f. The alcoholism and drug abuse counselor should not use a client in a demonstration role in a workshop setting where such participation would potentially harm the client.
g. The alcoholism and drug abuse counselor should ensure the presence of an appropriate setting for clinical work to protect the client from harm and the counselor and the profession from censure.
h. The alcoholism and drug abuse counselor should collaborate with other health care professional(s) in providing a supportive environment for the client who is receiving prescribed medications.
Principle 8: Confidentiality
The alcoholism and drug abuse counselor should embrace, as a primary obligation, the duty of protecting the privacy of clients and should not disclose confidential information acquired, in teaching, practice or investigation.
a. The alcoholism and drug abuse counselor should inform the client and obtain agreement in areas likely to affect the client’s participation including the recording of an interview, the use of interview material for training purposes, and observation of an interview by another person.
b. The alcoholism and drug abuse counselor should make provisions for the maintenance of confidentiality and the ultimate disposition of confidential records.
c. The alcoholism and drug abuse counselor should reveal information received in confidence only when there is clear and imminent danger to the client or to other persons, and then only to appropriate professional workers or public authorities.
d. The alcoholism and drug abuse counselor should discuss the information obtained in clinical or consulting relationships only in appropriate settings, and only for professional purposes clearly concerned with the case. Written and oral reports should present only data germane to the purpose of the evaluation and every effort should be made to avoid undue invasion of privacy.
e. The alcoholism and drug abuse counselor should use clinical and other material in classroom teaching and writing only when the identity of the persons involved is adequately disguised.
Principle 9: Client Relationships
The alcoholism and drug abuse counselor should inform the prospective client of the important aspects of the potential relationship.
a. The alcoholism and drug abuse counselor should inform the client and obtain the client’s agreement in areas likely to affect the client’s participation including the recording of an interview, the use of interview material for training purposes, and/or observation of an interview by another person.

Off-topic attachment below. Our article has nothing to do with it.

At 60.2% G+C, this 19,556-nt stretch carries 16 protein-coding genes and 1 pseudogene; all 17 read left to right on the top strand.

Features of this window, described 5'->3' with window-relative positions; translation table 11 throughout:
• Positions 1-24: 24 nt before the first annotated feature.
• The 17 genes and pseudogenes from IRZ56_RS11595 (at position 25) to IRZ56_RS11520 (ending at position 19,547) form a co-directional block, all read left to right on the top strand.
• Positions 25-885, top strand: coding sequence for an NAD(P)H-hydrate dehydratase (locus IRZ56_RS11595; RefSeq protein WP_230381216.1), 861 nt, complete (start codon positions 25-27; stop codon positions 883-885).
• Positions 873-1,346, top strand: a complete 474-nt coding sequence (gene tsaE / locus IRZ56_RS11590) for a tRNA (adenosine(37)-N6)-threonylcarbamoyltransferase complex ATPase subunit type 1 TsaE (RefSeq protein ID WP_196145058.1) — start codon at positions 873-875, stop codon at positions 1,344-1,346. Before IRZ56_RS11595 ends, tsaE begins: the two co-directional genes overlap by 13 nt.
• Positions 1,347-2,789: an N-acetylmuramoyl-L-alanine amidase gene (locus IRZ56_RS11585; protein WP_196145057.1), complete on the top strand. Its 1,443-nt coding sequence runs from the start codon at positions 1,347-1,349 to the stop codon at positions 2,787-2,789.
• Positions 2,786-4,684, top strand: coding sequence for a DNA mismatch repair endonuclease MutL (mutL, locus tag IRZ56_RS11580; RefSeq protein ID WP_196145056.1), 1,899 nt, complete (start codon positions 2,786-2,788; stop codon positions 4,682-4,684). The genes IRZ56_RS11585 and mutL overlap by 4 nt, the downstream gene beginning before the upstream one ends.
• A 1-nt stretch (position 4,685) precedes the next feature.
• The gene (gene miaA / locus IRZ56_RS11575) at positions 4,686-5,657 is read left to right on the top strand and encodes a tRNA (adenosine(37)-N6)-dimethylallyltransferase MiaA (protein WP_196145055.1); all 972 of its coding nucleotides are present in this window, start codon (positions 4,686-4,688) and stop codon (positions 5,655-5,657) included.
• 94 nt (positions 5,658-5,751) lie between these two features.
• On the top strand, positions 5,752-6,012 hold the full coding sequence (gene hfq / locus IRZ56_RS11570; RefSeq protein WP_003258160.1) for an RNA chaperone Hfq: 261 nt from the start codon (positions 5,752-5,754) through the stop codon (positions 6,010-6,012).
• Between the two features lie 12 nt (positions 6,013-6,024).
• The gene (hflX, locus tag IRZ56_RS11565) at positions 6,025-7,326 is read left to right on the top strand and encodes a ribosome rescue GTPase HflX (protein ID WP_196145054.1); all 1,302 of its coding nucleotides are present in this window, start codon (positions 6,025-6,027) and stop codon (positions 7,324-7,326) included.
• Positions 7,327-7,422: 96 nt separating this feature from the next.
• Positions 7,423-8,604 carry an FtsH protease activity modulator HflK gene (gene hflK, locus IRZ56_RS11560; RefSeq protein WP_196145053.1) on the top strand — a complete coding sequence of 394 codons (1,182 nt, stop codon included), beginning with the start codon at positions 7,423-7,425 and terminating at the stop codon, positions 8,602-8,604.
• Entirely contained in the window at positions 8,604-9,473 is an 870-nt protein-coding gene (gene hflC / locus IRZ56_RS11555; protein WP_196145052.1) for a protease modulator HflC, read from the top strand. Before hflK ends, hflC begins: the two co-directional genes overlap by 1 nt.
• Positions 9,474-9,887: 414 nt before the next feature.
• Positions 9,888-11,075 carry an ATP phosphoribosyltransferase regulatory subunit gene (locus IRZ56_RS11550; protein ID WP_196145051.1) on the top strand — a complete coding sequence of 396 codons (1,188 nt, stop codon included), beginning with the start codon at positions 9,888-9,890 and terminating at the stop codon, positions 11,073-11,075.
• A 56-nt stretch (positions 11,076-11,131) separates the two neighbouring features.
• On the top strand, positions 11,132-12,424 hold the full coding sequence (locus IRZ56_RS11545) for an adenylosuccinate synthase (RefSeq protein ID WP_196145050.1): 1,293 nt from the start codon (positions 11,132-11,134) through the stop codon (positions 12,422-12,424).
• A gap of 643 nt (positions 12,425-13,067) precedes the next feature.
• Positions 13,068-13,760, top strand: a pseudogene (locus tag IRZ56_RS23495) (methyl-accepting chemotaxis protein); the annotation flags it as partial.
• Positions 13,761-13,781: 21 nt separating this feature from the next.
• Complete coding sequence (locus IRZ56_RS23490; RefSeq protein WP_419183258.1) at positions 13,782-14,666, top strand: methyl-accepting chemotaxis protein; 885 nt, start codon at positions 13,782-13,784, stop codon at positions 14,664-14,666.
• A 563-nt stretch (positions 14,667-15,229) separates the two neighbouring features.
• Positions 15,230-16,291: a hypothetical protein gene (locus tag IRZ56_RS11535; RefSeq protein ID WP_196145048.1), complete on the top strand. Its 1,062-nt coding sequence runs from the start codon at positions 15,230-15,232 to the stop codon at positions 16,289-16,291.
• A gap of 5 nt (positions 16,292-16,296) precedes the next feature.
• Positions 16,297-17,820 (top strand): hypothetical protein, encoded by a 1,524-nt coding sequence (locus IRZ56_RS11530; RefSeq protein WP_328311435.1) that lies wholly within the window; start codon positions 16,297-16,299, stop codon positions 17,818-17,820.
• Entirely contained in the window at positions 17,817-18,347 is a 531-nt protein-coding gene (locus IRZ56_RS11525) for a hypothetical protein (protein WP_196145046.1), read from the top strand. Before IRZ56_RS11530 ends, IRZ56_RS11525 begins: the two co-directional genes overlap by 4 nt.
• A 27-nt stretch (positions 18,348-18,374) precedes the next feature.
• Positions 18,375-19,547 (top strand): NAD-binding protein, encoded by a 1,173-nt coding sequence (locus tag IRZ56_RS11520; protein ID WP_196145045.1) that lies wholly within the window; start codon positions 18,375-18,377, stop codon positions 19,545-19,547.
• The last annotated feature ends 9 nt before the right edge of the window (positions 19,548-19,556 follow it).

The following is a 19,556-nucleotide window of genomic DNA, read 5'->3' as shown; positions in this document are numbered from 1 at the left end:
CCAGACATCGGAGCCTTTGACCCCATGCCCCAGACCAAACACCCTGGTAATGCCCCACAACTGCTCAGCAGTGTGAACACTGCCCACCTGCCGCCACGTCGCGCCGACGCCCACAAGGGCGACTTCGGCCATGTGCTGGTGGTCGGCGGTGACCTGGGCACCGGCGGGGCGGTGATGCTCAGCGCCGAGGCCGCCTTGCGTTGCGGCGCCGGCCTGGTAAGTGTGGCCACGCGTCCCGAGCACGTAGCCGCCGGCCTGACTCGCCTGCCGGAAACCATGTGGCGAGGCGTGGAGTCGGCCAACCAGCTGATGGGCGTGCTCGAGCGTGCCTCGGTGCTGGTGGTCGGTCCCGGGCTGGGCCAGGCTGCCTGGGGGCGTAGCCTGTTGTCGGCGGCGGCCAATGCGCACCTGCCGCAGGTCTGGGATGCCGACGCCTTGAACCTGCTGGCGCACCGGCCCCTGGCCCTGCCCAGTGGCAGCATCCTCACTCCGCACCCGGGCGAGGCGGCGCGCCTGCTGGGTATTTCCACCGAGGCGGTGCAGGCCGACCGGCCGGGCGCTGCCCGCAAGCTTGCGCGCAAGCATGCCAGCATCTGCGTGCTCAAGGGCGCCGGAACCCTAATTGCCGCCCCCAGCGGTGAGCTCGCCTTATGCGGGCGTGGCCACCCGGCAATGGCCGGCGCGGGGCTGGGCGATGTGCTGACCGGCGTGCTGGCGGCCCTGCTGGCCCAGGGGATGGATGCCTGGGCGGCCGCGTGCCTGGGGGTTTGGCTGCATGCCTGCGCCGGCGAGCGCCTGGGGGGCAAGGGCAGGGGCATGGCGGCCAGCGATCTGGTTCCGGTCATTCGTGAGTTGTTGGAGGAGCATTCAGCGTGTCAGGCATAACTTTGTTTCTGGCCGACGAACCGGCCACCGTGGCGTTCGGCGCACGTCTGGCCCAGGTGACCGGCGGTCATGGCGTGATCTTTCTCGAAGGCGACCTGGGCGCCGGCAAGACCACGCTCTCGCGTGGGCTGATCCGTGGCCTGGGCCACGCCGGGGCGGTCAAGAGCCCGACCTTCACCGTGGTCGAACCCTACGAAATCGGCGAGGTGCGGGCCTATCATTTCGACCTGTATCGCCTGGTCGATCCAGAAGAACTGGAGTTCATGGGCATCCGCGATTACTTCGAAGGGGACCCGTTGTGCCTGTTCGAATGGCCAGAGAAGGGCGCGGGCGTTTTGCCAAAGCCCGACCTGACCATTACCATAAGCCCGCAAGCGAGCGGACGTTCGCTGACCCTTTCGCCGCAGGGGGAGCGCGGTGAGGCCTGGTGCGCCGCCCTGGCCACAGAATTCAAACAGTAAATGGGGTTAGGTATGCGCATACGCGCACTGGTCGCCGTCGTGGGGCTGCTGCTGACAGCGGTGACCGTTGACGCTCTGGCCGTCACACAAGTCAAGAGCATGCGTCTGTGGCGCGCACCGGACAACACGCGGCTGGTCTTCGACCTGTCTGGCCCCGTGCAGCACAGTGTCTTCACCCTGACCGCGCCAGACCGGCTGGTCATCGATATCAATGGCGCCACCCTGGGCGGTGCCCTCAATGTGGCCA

b. The alcoholism and drug abuse counselor should inform the designated guardian or responsible person of the circumstances, which may influence the relationship, when the client is a minor or incompetent.
c. The alcoholism and drug abuse counselor should not enter into a professional relationship with members of one’s own family, intimate friends or close associates, or others whose welfare might be jeopardized by such a dual relationship.
d. The alcoholism and drug abuse counselor should not engage in any type of sexual activity with a client.
e.The alcoholism and drug abuse counselor shall not accept as clients anyone with whom they have engaged in
Principle 10: Interprofessional Relationships
The alcoholism and drug abuse counselor should treat colleagues with respect, courtesy and fairness, and should afford the same professional courtesy to other professionals.
a. The alcoholism and drug abuse counselor should not offer professional services to a client in counseling with another professional except with the knowledge of the other professional or after the termination of the client’s relationship with the other professional.
b. The alcoholism and drug abuse counselor should cooperate with duly constituted professional ethics committees and promptly supply necessary information unless constrained by the demands of confidentiality.
c. The alcoholism and drug abuse counselor shall not in any way exploit relationships with supervisees, employees, students, research participants or volunteers.
Principle 11: Remuneration
The alcoholism and drug abuse counselor should establish financial arrangements in professional practice and in accordance with the professional standards that safeguard the best interests of the client, of the counselor and of the profession.
a. The alcoholism and drug abuse counselor shall inform the client of all financial policies. In circumstances where an agency dictates explicit provisions with its staff for private consultations, clients shall be made fully aware of these policies.
b. The alcoholism and drug abuse counselor should not send or receive any commission or rebate or any other form of remuneration for referral of clients for professional services. The counselor should not engage in fee splitting.
c. The alcoholism and drug abuse counselor in clinical or counseling practice should not use one’s relationship with clients to promote personal gain or the profit of an agency or commercial enterprise of any kind.
d. The alcoholism and drug abuse counselor should not accept a private fee or any other gift or gratuity for professional work with a person who is entitled to such services though an institution or agency. The policy of a particular agency may make explicit provisions for private work with its client by members of its staff, and in such instances the client must be fully apprised of all policies affecting the client.
Principle 12: Societal Obligations
The alcoholism and drug abuse counselor should advocate changes in public policy and legislation to afford opportunity and choice for all persons whose lives are impaired by the disease of alcoholism and other forms of drug addiction. The counselors should inform the public through active civic and professional participation in community affairs of the effects of alcoholism and drug addiction and should act to guarantee that all persons, especially the needy and disadvantaged, have access to the necessary resources and services. The alcoholism and drug abuse counselor should adopt a personal and professional stance, which promotes the well being of all human beings.
The CCBADC is comprised of certified counselors who, as responsible health care professionals, believe in the dignity and worth of human beings. In practice of their profession they assert that the ethical principles of autonomy, beneficence and justice must guide their professional conduct. As professionals dedicated to the treatment of alcohol and drug dependent clients and their families, they believe that they can effectively treat its individual and families manifestations. CCBADC certified counselors dedicate themselves to promote the best interest of their society, of their clients, of their profession, and of their colleagues.